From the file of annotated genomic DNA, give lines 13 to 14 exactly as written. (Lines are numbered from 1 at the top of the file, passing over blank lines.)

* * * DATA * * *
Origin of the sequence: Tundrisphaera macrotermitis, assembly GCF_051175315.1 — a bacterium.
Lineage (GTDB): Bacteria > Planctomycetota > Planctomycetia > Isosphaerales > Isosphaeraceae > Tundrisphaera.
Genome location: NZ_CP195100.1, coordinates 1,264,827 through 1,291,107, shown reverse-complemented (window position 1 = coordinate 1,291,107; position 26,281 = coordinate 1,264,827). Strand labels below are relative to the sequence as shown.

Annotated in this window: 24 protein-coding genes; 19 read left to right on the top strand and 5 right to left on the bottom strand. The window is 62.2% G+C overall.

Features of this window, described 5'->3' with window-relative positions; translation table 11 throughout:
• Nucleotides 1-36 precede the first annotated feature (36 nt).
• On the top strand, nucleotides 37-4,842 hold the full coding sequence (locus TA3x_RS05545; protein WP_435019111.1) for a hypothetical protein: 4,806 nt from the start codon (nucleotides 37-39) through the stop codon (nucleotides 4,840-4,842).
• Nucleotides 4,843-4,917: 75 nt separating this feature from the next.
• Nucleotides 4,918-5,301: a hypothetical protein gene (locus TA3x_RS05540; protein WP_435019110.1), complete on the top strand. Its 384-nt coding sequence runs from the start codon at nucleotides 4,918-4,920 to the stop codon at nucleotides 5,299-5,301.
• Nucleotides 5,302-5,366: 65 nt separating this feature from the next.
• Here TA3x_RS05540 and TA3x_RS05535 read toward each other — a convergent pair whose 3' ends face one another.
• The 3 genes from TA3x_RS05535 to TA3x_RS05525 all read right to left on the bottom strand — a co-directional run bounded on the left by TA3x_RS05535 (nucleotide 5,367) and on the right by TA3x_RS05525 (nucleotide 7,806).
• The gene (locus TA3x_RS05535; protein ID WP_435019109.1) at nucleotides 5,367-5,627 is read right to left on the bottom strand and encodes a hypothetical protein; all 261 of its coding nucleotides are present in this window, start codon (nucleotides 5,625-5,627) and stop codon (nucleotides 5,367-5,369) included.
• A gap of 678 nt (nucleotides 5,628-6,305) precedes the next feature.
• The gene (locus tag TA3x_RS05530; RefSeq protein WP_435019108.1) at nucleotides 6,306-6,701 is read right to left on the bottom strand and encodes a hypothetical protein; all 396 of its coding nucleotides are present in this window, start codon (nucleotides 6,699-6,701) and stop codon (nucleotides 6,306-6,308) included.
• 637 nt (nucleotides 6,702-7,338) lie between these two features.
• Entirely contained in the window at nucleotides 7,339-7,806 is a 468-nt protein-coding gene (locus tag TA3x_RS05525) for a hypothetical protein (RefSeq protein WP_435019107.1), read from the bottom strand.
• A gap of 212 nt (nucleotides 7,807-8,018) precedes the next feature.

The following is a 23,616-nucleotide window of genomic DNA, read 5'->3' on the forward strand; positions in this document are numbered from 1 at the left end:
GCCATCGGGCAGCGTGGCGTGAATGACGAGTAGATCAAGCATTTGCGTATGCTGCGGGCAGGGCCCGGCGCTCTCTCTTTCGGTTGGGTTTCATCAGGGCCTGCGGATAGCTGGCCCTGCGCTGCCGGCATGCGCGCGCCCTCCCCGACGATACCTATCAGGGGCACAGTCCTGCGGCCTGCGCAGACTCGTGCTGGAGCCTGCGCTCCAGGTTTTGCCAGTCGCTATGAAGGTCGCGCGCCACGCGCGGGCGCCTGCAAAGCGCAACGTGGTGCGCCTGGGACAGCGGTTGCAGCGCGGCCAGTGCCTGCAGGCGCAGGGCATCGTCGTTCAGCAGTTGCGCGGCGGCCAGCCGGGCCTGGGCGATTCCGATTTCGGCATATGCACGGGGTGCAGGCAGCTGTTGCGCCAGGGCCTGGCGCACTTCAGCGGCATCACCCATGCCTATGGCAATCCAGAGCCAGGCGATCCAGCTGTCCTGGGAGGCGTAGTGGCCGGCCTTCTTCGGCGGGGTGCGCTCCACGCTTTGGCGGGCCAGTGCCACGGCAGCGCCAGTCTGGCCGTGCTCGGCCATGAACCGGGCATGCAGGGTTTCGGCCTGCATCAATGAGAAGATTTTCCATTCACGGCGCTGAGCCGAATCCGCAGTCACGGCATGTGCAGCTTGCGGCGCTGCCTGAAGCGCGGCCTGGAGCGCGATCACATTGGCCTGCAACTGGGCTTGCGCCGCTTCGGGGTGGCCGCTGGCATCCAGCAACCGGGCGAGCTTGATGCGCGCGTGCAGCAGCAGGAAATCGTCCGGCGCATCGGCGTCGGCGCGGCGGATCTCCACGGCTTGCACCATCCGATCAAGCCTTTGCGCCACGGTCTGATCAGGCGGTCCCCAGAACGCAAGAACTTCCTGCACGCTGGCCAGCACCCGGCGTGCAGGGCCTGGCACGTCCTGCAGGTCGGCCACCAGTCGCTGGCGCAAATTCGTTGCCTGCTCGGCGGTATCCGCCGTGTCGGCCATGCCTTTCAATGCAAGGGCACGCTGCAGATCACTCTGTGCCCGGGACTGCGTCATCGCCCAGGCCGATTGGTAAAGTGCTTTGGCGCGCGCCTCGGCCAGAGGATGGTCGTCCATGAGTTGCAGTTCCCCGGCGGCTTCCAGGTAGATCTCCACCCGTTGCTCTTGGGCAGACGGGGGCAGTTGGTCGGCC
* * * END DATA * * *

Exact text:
• The gene (locus TA3x_RS05535; protein ID WP_435019109.1) at nucleotides 5,367-5,627 is read right to left on the bottom strand and encodes a hypothetical protein; all 261 of its coding nucleotides are present in this window, start codon (nucleotides 5,625-5,627) and stop codon (nucleotides 5,367-5,369) included.
• A gap of 678 nt (nucleotides 5,628-6,305) precedes the next feature.